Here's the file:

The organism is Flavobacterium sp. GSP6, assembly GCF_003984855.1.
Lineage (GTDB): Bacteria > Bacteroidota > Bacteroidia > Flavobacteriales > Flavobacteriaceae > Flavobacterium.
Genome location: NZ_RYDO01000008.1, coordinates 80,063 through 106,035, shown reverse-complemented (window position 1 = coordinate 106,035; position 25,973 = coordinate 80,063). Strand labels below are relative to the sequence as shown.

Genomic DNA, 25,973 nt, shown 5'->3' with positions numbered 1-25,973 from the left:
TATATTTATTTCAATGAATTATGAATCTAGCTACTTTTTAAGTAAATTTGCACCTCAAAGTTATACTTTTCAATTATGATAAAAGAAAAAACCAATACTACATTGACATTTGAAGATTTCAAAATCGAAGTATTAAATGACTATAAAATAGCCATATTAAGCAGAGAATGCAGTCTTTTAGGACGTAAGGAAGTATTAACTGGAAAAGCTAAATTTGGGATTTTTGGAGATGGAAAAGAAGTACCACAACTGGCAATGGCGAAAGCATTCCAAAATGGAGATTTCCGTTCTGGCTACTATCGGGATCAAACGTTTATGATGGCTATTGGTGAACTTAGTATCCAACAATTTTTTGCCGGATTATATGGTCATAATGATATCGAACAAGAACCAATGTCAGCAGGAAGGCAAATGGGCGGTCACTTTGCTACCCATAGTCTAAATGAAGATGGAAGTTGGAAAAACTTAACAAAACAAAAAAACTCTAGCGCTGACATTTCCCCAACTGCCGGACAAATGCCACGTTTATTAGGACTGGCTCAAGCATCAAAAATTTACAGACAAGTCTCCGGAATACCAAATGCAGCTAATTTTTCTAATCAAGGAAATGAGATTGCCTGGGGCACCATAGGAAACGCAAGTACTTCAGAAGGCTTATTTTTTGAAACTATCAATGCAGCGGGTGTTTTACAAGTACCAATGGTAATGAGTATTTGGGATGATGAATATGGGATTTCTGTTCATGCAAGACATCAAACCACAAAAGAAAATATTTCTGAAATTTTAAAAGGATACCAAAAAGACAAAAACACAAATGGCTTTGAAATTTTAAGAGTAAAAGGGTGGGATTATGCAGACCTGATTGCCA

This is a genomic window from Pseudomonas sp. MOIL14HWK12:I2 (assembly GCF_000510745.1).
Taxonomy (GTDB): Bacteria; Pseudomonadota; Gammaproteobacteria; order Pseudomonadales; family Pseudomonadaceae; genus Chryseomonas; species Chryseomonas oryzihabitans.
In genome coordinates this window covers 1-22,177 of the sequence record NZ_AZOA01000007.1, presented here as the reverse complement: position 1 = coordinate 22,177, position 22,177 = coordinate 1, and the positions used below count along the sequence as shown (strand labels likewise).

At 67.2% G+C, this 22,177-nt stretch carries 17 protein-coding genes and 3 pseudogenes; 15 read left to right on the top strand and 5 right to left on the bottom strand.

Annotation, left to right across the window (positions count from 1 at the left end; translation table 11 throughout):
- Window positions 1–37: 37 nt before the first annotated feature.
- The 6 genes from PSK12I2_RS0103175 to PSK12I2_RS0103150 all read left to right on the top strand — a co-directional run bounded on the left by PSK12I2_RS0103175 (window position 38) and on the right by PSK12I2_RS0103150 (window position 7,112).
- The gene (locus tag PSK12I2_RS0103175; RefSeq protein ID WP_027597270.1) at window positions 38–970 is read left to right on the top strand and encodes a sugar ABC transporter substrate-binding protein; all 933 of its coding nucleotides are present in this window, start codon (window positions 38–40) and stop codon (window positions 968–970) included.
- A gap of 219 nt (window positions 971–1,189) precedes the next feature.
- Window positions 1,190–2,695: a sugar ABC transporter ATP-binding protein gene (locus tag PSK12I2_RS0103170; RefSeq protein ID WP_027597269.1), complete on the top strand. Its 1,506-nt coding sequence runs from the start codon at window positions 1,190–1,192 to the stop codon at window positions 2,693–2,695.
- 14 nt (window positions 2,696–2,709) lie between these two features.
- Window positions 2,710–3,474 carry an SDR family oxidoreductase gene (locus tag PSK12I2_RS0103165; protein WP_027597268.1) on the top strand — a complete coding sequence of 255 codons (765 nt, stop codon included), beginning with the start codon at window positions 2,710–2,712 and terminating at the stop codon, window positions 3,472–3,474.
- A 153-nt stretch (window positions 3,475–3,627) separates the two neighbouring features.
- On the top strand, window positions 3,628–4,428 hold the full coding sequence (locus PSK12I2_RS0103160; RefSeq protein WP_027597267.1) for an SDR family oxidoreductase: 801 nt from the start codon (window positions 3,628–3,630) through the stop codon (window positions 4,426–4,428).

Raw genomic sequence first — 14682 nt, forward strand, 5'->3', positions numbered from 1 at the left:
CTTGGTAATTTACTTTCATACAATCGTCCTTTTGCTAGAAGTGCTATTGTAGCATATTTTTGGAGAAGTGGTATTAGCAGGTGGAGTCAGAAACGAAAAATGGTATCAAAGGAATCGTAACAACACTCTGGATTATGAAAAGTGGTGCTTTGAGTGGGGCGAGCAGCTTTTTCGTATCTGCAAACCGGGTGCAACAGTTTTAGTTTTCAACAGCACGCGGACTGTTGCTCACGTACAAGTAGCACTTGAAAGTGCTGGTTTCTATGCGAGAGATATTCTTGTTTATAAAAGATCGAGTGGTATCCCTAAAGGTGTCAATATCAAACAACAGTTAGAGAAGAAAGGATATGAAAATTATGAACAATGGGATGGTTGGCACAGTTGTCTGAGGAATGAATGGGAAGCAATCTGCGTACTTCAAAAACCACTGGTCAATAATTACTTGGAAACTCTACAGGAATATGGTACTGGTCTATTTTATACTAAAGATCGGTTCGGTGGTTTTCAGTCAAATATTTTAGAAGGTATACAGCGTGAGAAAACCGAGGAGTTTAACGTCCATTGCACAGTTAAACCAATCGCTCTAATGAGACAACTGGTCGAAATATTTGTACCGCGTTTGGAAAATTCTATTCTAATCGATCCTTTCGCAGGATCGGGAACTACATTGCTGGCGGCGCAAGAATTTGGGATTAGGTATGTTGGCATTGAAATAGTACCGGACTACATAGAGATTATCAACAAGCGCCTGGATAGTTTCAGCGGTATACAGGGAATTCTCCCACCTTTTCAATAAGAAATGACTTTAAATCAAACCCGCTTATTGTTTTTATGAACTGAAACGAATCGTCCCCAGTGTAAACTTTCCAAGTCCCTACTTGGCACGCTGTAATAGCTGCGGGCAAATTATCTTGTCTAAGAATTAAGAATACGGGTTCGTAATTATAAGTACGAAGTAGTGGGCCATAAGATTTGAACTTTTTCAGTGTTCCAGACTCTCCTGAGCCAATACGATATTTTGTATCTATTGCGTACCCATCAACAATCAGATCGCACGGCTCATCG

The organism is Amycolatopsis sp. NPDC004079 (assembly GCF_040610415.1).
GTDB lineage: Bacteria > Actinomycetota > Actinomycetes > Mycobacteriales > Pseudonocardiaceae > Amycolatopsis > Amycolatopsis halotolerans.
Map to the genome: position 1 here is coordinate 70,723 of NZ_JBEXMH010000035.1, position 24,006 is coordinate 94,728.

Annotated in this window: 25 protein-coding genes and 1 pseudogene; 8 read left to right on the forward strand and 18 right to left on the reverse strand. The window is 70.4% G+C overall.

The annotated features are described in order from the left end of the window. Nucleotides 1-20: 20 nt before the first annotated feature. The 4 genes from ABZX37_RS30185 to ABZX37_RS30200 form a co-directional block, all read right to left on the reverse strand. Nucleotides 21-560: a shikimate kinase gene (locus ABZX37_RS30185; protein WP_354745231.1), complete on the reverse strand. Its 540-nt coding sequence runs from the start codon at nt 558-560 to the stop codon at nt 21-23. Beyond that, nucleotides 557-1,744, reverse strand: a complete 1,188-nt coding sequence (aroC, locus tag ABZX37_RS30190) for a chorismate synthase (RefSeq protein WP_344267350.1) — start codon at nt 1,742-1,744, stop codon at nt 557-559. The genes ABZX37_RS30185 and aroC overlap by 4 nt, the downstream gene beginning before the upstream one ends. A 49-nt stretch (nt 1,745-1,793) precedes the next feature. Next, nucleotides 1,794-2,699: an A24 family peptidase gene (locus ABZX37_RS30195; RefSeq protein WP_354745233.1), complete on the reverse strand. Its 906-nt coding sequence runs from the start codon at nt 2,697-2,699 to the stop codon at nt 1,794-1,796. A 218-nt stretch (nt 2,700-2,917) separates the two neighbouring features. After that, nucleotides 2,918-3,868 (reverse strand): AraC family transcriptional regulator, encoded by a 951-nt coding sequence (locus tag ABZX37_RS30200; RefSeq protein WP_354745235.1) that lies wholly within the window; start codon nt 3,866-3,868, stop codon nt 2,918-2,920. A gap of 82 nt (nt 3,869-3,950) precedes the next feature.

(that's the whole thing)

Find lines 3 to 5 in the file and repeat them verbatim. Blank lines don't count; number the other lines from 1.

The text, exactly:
Genome location: NZ_RYDO01000008.1, coordinates 80,063 through 106,035, shown reverse-complemented (window position 1 = coordinate 106,035; position 25,973 = coordinate 80,063). Strand labels below are relative to the sequence as shown.

Genomic DNA, 25,973 nt, shown 5'->3' with positions numbered 1-25,973 from the left:
TATATTTATTTCAATGAATTATGAATCTAGCTACTTTTTAAGTAAATTTGCACCTCAAAGTTATACTTTTCAATTATGATAAAAGAAAAAACCAATACTACATTGACATTTGAAGATTTCAAAATCGAAGTATTAAATGACTATAAAATAGCCATATTAAGCAGAGAATGCAGTCTTTTAGGACGTAAGGAAGTATTAACTGGAAAAGCTAAATTTGGGATTTTTGGAGATGGAAAAGAAGTACCACAACTGGCAATGGCGAAAGCATTCCAAAATGGAGATTTCCGTTCTGGCTACTATCGGGATCAAACGTTTATGATGGCTATTGGTGAACTTAGTATCCAACAATTTTTTGCCGGATTATATGGTCATAATGATATCGAACAAGAACCAATGTCAGCAGGAAGGCAAATGGGCGGTCACTTTGCTACCCATAGTCTAAATGAAGATGGAAGTTGGAAAAACTTAACAAAACAAAAAAACTCTAGCGCTGACATTTCCCCAACTGCCGGACAAATGCCACGTTTATTAGGACTGGCTCAAGCATCAAAAATTTACAGACAAGTCTCCGGAATACCAAATGCAGCTAATTTTTCTAATCAAGGAAATGAGATTGCCTGGGGCACCATAGGAAACGCAAGTACTTCAGAAGGCTTATTTTTTGAAACTATCAATGCAGCGGGTGTTTTACAAGTACCAATGGTAATGAGTATTTGGGATGATGAATATGGGATTTCTGTTCATGCAAGACATCAAACCACAAAAGAAAATATTTCTGAAATTTTAAAAGGATACCAAAAAGACAAAAACACAAATGGCTTTGAAATTTTAAGAGTAAAAGGGTGGGATTATGCAGACCTGATTGCCA